I estimated it only took around 25 minutes to do each procedure; the doc didn’t once take a break— just a sip of Coca Cola in between operations! It was so efficient that no sooner was one animal off of the table than 10 seconds later, the next one was swiftly and efficiently moved into place from the “on deck” spot. How they got to “on deck” was interesting; the dogs were fairly easy to put to sleep but the cats first had to be bundled into a plastic mesh grocery bag to keep them contained in order to administer the injection. Once asleep, the animals were placed on the waiting table and then immediately shaved by an assistant. The shaved fur was vacuumed off the animal’s stomach with an actual “Dustbuster”! The animal was then placed on the O.R. table on it’s back and then all four legs were tied with rope that was attached to each of the table legs. Basic but effective.

There were several things that were memorable. One was that these two teeny scrawny kitten brothers who looked like Creamsicles were sleeping side by side, sharing a blanket, and when I lifted the cover, one had his arm around the other one as they slept — they were “spooning”! Joey spoke in Spanish to the woman who brought them in and she said that they sleep together like that all of the time. It was very tender and sweet.

Another thing that really touched me was the last patient of the day — a large dog. He had been wandering the streets and the S.A.M.M. receptionist had been feeding him. He had a couple of injuries — one side of his face was very badly swollen, there was also a scrape on it, and he had cuts across the top of his feet as if tight wire or chain had been tied over them — it had created deep grooves in his paws. The staff speculated he might have gotten hit by a car but when I checked in with him, he showed me an image of someone hitting him in the face with a pipe. His teeth were intact and his jaw worked, and I detected that he had a bad “bone bruise” right at the hinge of his jaw, but I did not feel there was a fracture. I watched the entire neutering process, which took longer because he was a bigger dog, and they also took care of his paw wounds. Then the vet placed him on his side, first palpating his swollen face and then making an incision in it to drain the abscess. Then he calmly just stuck his finger into the cheek and started scooping out the infection. Eventually, the blood flow looked more normal and they then cleaned the wound with antibiotic and put a drain in for the overnight. How lucky that dog was to have made it to this O.R. where he could have his other medical needs taken care of in addition to the neutering. He surely would have slowly died from that infected, uncomfortable wound if they had not rescued him.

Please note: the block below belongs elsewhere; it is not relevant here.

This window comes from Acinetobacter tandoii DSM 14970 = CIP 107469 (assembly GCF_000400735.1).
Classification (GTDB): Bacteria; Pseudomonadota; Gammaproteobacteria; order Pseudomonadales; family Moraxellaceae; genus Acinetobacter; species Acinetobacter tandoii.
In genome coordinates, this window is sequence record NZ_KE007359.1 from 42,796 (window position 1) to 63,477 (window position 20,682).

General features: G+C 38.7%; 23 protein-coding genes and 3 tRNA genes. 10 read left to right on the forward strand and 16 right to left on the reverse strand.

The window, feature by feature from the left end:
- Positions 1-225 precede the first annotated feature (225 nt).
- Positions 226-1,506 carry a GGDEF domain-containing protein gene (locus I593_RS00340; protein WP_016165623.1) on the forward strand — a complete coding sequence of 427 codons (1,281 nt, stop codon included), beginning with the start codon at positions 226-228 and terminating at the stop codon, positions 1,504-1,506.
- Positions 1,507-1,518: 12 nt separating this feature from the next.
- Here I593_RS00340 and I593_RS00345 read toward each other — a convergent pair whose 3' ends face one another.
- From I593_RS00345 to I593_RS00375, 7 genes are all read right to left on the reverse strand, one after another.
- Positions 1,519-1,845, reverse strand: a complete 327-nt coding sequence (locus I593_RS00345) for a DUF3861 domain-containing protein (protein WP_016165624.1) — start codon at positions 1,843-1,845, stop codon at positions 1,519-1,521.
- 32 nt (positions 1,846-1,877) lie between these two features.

My experience working with this dog also reminded me once again of how animal communication can help fit together the puzzle pieces of a story, because animals can convey to me how it really was they came to be injured. This is really useful for medical reasons, but I often have clients who have adopted strays and they are understandably curious to just know their pet’s “history”…I really appreciate being able to help shed some light on this for them. They might have been speculating for years, but after they find out the “real” story, so much more about their animal’s behaviors then make sense.

After a long day, it was very touching to see the last of the families take their animals home, and the faces of the waiting kids light up when their pets were finally put back into their arms. The woman with the spooning brother cats told us she currently had about 15 stray animals that she was taking care of . The last of her animals to be fixed were several adorable, velvety charcoal-colored Pug puppies. She had so many animals spayed and neutered that day that she had to have her son bring them home in stages. It was heartening to conclude the day with a woman like her after knowing how that other dog had been abused.

I’ve always said that one of the hardest things for me about traveling is seeing how animals in other countries suffer. Of course we have many animals here that need help, but please consider donating to a foreign rescue organization too — a little money goes a long way to help an animal in a place like Mexico.

Young girl with her puppy at S.A.M.M. clinic would welcome your donations! And check out their Facebook page for many more photos:

Stay tuned for an upcoming post on a cat rescue organization I also discovered in San Miguel…